India: Wedding preparation

On to the reason we went to India - for a wedding! Now, an Indian wedding can go on for a long time and is very different to any wedding I've ever experienced before. They can vary in ceremony length and what they entail, so this is in no way a definitive guide to an Indian wedding.

The day before the wedding prayers take place to bless the bride and ensure she is spiritually pure. As with the actual wedding ceremony itself, money - a bribe - is involved for the bride to agree that she is getting married. Before she will leave the prayer area, she demands money from her family to get married.
This was followed by the pithi in the afternoon. Both bride and groom partake in this, though separately, and they are covered in a paste that is supposed to cleanse them as well as making the skin lighter. In the West we strive to have a tan, in the East they strive to be fairer - go figure!

In the evening, there was the Mehndi night.This is where the bride gets her hands, arms, lower legs and feet adorned with mehndi, aka henna. Female guests also can have it done. It looks super intricate, but my design took less than ten minutes. It chips away and becomes a brown colour - the darker it is, the more warm-blooded you are apparently.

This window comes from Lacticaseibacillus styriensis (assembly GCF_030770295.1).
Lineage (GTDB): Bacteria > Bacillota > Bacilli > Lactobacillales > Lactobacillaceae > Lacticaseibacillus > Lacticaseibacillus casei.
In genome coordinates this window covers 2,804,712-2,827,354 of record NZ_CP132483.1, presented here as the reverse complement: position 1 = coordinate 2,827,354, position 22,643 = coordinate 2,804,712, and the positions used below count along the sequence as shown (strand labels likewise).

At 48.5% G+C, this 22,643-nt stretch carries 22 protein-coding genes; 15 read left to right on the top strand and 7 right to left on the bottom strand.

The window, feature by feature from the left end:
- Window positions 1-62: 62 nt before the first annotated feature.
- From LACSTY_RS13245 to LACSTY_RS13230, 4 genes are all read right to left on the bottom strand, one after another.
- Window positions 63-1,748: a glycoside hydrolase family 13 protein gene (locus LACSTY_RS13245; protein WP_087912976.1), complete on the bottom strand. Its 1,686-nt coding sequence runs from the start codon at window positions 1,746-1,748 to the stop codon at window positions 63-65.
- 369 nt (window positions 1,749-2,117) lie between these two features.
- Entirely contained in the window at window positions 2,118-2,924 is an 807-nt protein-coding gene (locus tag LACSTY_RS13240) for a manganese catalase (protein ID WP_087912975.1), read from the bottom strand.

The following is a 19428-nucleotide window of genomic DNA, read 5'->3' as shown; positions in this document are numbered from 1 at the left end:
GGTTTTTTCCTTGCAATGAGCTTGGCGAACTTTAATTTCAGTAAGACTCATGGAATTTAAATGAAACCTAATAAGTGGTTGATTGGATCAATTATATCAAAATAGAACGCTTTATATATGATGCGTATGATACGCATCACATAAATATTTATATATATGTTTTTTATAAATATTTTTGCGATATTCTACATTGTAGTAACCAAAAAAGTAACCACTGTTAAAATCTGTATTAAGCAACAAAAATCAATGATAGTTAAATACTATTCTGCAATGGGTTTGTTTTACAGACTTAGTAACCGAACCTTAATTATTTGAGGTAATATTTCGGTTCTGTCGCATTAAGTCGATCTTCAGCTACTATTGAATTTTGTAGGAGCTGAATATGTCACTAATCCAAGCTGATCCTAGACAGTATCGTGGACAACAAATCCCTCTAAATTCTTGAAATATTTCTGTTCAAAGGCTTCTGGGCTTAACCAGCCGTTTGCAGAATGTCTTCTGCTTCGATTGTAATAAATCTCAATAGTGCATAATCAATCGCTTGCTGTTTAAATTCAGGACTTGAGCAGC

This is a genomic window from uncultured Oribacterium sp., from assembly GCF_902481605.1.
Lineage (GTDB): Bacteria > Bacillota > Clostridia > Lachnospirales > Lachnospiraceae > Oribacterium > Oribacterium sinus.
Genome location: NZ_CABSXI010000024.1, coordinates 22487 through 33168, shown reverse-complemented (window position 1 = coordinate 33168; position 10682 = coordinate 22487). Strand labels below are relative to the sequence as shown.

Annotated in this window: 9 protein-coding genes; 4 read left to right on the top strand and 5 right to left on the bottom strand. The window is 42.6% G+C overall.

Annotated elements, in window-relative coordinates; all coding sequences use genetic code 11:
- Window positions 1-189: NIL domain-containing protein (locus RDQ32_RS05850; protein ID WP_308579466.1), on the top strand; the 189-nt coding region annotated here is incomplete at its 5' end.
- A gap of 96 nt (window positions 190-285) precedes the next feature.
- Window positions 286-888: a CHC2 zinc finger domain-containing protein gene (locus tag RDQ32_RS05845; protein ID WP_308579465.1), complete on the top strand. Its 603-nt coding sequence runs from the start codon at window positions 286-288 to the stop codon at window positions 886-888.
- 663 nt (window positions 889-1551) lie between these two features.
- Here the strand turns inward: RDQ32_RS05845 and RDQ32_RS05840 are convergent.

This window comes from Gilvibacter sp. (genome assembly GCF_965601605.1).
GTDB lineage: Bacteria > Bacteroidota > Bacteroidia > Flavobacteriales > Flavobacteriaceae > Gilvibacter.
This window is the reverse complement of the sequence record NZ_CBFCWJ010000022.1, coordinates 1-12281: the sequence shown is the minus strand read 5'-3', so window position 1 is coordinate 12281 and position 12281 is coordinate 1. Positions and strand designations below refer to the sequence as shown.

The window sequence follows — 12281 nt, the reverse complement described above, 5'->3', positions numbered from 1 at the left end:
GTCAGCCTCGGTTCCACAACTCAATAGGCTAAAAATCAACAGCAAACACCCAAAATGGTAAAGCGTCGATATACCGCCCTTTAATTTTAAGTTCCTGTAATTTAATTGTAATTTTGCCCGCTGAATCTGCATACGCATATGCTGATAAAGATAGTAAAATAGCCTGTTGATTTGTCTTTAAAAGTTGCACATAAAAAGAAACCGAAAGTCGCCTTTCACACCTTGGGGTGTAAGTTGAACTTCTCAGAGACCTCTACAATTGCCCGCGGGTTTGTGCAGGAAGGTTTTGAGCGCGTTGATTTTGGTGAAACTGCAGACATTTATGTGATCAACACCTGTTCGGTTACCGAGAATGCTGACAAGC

The Mehndi night also involves lots of dancing, food, shisha, fire eaters and fun. Plus it gave Olly the chance to wear his first Indian suit!

1 comment

  1. I work with three Indian Ladies who told us about how both Sikh and Hindu weddings differ but some bits are the same. One of my colleagues got married last year and she has all these bangles that traditionally are worn for anything up to a year after the wedding - they come like half way up her forearm.

    I've had mehndi on my foot - Chris bought a tube of it when he was in India with his college trip. I sat in the middle of our living room floor and drew a pattern across my foot - I'm sure it would have been better if I'd actually known what I was doing but it was good fun all the same!